What would be a good bike which would be low priced and work for a rookie?


Forget about chain store big box stuff - cheap, nasty and comes with no support, They typically ride like pigs, and are usually exceptional heavy. You get exactly what you pay for - I won't put by 10 year old on one.

Cheapest is second hand, next cheapest is last years model on 50% mark down. Either way, go visit the LBS's around you and find one that has lots of kids bikes - its a sign they know about tight budgets. They also tend to be keen on the returning customers (kids grow out of bikes really quickly), so tend to give good service despite you not putting downs $1000's on a flash bike.

Do not pay sticker price. negotiate.... You will also need things like pump, helmet, spare tube etc. The LBS will also make sure you get the right sized bike.

If they are still out of your price, ask if they will check a second hand bike if you bring one in. A few dollars spent doing this and you will end up with a better bike for less money than a chain store bike.


This is highly dependent on the market you're in. The most important thing to do is have a bike that fits appropriately. You may want to look at used mountain bikes as well, since you usually get more bang for your buck there (but get the frame and wheels and stuff checked over before you buy, so there are no cracks and unwelcome surprises).

I would recommend sticking with a hard tail to begin with (front fork, rear rigid). Wheel size is personal - 26" or 29" are recommended since they are cheaper than 650b, with 26" probably being a bit cheaper than 29", but this is still preference. Decent disc brakes are a plus (probably hydraulic ones are favorable, but you'll survive with mechanical) but remember for many years people used V brakes or canti's and were alright. There are a variety of budget forks out which are suitable for beginners to go offroad made by companies like SR Suntour primarily (their XC_ lines), and a bit fancier ones made by RockShox, Marzocchi, Fox, etc - a lock out feature is useful if you're also using it on the road. Tire selection is surface dependent. Since its your first bike, you can be a bit cheap with components like derailleur, shifters, etc. (Acera level should be fine), and upgrade things as they break.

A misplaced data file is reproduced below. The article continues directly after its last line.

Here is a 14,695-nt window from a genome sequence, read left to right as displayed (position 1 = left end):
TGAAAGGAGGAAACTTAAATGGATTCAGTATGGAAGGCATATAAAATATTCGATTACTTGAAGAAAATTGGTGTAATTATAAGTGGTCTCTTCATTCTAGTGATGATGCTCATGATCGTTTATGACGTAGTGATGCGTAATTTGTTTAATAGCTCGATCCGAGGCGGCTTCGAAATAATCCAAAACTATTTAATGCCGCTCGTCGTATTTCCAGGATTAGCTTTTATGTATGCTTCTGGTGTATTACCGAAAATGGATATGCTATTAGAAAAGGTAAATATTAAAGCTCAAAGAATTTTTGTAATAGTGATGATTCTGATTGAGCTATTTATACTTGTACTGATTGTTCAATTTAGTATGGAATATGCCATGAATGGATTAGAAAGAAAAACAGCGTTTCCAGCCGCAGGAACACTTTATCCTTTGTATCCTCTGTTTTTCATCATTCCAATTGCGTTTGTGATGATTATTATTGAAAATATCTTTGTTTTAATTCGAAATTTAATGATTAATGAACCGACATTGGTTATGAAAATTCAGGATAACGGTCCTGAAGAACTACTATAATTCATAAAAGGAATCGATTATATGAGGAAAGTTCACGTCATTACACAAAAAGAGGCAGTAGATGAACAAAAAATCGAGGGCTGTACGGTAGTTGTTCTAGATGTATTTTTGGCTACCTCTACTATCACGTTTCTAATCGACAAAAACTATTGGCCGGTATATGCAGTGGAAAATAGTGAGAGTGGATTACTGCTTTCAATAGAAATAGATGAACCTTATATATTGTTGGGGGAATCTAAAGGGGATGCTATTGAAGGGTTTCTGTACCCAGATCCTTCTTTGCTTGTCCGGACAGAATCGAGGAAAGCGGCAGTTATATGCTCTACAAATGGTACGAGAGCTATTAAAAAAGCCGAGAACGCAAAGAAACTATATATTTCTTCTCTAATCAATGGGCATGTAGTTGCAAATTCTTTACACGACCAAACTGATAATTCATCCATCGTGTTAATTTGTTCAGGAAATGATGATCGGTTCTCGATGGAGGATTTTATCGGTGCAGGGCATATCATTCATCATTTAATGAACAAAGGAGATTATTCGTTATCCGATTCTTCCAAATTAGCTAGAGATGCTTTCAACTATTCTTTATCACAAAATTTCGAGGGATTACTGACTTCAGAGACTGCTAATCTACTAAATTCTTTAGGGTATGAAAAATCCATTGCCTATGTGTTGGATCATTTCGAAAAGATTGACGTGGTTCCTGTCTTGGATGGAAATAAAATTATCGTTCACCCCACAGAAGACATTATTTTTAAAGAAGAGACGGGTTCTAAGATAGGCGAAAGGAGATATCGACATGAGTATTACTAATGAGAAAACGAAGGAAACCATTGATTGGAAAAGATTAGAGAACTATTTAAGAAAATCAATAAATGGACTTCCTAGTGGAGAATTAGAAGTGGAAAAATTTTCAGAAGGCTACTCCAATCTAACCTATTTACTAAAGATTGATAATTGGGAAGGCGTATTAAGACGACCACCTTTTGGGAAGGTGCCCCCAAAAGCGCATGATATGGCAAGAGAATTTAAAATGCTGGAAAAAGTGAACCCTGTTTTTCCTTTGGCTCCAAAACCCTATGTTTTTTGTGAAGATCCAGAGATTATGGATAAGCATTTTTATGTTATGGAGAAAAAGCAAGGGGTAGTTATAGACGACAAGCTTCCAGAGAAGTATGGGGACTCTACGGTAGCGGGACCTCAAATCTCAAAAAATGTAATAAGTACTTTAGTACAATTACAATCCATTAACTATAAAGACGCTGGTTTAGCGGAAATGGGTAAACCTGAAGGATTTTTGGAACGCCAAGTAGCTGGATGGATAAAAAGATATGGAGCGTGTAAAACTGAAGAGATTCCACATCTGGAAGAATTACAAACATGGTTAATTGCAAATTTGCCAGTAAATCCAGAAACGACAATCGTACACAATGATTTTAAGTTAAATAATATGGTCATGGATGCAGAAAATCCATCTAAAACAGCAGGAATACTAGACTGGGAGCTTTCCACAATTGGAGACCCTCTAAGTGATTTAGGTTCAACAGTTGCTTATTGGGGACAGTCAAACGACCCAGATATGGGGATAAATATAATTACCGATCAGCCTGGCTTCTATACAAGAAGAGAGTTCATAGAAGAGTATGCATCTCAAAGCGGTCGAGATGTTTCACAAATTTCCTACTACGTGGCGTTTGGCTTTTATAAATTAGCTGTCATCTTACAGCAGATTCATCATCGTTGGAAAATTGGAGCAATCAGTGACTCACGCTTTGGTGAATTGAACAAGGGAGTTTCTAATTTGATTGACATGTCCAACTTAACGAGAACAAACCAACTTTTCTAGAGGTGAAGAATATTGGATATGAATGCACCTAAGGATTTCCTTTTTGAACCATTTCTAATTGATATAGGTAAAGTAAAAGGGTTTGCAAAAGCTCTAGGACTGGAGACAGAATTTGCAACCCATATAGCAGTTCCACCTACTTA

• I have a (limited) observation, that XCR is the same price, but much better tan XCM and XCT.
    – Vorac
    Mar 5 '14 at 10:03

If there is a Target or Walmart near by I would recommend simply buying a cheap, 250 or so dollar, mountain bike from them. These are cheap and work great for a couple of years or so depending on how often you like to ride.

  • 1
    I disagree. For around $350 you can get a significantly better entry-level mountain bike from your LBS. In fact, the high dollar big-box-store bikes are actually the worst because they typically include a rear shock, which are always awful at that price range. If you go the big box route, it's better to get the cheapest hard tail you can find, probably in the $150 range, and plan to replace the fork fairly soon.
    – jimchristie
    Mar 3 '14 at 22:46
  • Cool. I will check this out. When I go to the LBS they normally start in the thousands of dollars. Maybe this is not the same at every LBS.
    – user_loser
    Mar 3 '14 at 23:21
  • The stuff in the windows will be in the thousands, but there are plenty of ~500 dollar entry level mountain bikes (350 may be a bit too low these days for the starting point) in almost all LBS's (unless, you live in say, Dubai...). Walmart and Target bikes are specifically designed and labeled to not be taken offroad - all their "mountain bike"-ness is purely aesthetic. This is downright dangerous if you really want to do mountain biking.
    – Batman
    Mar 4 '14 at 1:27
  • It is easy to ride in the dirt and stuff with a Walmart or Target bike. I have never had any terrible accidents. I am not extreme or anything though and do not try to do loops on jumps and stuff. If you just want a cheap bike to fart around on a bike from Target or Walmart is awesome. I think an expensive bike is just paying for some brand recognition but without anything much better than some cheap bike.
    – user_loser
    Mar 4 '14 at 5:04
  • @user_loser for the most part, the bikes themselves do hold up well over the years while farting around dirt trails, but you still get what you pay for. I myself commute on a 2008 Schwinn "MTB" from Meijer, but I have had to replace freewheel before 100 miles, replace the bottom bracket this past winter, and just had to grease brake bosses that never were. In all I have put $100 into a $200 bike in replacement parts and I haven't hit 5k miles yet. My wife has a Jamis hybrid from the LBS. Sure it cost more, and is still entry, but the weight, components, and feel are way better.
    – BPugh
    Mar 4 '14 at 13:18

Not the answer you're looking for? Browse other questions tagged or ask your own question.